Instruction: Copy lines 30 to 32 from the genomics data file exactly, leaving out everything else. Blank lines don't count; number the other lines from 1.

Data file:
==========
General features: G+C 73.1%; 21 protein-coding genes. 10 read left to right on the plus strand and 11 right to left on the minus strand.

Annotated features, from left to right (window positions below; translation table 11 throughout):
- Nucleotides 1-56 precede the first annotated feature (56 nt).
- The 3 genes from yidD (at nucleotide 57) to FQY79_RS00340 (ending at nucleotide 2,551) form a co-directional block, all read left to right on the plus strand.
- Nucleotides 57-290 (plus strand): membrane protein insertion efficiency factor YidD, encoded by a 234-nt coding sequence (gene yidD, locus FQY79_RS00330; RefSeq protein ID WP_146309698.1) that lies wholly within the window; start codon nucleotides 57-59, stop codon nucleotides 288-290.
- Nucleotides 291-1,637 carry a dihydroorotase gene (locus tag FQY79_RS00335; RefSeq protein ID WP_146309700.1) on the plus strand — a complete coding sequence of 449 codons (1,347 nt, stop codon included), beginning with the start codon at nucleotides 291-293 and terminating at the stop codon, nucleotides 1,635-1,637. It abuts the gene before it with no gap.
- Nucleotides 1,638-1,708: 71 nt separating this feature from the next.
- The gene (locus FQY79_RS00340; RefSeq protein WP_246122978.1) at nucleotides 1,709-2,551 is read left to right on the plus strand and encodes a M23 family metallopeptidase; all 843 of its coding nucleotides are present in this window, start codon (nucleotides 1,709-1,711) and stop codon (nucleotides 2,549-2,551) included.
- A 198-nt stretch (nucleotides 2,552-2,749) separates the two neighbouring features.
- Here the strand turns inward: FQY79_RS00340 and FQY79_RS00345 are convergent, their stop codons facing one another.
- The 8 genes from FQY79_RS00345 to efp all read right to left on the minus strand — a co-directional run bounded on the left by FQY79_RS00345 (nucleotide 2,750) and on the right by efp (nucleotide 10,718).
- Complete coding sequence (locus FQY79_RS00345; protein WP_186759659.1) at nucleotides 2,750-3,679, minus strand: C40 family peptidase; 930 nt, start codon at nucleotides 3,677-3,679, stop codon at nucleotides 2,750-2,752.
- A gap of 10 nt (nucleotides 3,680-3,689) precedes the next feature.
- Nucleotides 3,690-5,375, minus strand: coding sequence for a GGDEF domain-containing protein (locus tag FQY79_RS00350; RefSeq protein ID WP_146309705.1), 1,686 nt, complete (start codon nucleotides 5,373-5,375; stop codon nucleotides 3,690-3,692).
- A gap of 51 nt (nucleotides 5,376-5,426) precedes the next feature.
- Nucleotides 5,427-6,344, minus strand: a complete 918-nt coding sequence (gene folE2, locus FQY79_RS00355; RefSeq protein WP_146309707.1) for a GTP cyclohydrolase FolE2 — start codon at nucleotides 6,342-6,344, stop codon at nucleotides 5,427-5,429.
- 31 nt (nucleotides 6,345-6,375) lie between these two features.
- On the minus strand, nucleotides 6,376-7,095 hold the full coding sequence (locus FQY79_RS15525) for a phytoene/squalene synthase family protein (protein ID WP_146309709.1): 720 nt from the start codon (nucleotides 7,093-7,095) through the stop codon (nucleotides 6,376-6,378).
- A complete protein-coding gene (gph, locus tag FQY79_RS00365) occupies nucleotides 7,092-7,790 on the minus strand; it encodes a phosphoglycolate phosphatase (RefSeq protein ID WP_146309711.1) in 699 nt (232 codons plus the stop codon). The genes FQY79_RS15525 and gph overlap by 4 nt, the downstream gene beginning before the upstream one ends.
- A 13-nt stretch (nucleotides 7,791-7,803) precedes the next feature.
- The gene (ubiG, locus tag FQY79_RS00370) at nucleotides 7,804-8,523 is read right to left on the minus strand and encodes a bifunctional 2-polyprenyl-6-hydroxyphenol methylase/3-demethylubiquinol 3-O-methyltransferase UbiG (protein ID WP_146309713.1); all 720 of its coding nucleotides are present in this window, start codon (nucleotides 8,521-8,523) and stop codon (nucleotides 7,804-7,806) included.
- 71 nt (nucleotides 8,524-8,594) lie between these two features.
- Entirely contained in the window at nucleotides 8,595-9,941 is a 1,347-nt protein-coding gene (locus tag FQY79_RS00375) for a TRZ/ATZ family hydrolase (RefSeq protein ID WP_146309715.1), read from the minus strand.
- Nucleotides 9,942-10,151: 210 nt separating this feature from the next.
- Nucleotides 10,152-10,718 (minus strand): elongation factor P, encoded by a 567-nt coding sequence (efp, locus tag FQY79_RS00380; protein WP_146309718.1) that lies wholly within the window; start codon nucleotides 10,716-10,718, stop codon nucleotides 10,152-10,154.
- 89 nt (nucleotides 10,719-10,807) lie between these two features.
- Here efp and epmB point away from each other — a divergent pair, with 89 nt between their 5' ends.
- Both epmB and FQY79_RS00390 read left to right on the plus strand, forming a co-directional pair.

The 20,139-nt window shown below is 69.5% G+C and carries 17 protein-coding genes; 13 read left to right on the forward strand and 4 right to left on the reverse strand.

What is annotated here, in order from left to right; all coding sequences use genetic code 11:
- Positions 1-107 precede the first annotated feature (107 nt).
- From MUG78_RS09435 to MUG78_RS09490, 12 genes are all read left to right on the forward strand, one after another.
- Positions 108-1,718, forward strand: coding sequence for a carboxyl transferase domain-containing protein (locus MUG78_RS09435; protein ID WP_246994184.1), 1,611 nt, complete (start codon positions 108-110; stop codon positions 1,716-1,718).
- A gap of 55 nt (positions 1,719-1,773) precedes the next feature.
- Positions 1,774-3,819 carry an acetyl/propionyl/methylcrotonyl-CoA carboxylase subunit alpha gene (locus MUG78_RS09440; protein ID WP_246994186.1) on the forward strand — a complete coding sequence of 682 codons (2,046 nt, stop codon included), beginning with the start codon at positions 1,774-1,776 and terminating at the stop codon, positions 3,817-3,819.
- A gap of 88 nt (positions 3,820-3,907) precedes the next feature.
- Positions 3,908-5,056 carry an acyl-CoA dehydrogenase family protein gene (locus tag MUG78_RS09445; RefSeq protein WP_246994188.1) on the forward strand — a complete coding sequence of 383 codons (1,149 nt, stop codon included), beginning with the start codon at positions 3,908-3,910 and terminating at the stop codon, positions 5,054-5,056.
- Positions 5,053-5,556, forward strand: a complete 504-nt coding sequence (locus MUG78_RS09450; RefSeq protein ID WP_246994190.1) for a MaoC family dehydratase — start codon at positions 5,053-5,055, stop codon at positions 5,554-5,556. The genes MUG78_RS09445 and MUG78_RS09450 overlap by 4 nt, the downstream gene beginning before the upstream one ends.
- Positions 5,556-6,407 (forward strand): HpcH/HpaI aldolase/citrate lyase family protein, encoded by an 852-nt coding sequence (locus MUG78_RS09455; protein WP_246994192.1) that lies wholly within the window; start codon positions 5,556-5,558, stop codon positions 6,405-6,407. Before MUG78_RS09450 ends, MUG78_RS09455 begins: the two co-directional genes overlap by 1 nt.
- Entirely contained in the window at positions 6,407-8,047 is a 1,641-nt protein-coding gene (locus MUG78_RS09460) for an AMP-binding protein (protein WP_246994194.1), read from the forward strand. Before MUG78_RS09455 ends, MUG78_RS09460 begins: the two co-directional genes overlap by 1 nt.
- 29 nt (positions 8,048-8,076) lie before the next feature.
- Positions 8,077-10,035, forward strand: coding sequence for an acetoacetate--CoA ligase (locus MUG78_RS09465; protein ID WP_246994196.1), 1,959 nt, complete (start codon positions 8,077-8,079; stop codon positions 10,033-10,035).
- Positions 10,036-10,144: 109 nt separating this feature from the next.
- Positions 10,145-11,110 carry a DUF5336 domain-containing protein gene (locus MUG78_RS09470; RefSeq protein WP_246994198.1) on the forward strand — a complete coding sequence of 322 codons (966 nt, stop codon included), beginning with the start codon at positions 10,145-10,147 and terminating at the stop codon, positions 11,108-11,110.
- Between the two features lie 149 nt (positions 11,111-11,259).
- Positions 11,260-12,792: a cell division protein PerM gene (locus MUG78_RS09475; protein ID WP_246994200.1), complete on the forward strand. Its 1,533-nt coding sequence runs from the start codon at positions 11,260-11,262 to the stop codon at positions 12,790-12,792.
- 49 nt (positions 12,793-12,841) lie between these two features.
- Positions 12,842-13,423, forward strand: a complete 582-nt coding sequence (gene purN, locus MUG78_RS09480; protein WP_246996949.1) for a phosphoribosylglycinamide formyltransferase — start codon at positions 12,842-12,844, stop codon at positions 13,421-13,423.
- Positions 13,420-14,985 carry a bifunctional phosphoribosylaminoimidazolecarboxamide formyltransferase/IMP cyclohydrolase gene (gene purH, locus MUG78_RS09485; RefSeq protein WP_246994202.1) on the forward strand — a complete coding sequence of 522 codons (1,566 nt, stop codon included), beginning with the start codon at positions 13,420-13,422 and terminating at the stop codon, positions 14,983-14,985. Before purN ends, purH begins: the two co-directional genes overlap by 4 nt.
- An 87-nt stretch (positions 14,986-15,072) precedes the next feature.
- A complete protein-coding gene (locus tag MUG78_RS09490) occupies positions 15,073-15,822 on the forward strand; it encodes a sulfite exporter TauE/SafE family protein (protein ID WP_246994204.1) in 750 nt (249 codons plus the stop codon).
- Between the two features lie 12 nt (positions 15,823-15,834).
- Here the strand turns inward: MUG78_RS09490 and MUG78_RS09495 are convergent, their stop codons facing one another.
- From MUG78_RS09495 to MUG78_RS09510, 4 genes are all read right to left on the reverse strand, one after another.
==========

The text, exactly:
What is annotated here, in order from left to right; all coding sequences use genetic code 11:
- Positions 1-107 precede the first annotated feature (107 nt).
- From MUG78_RS09435 to MUG78_RS09490, 12 genes are all read left to right on the forward strand, one after another.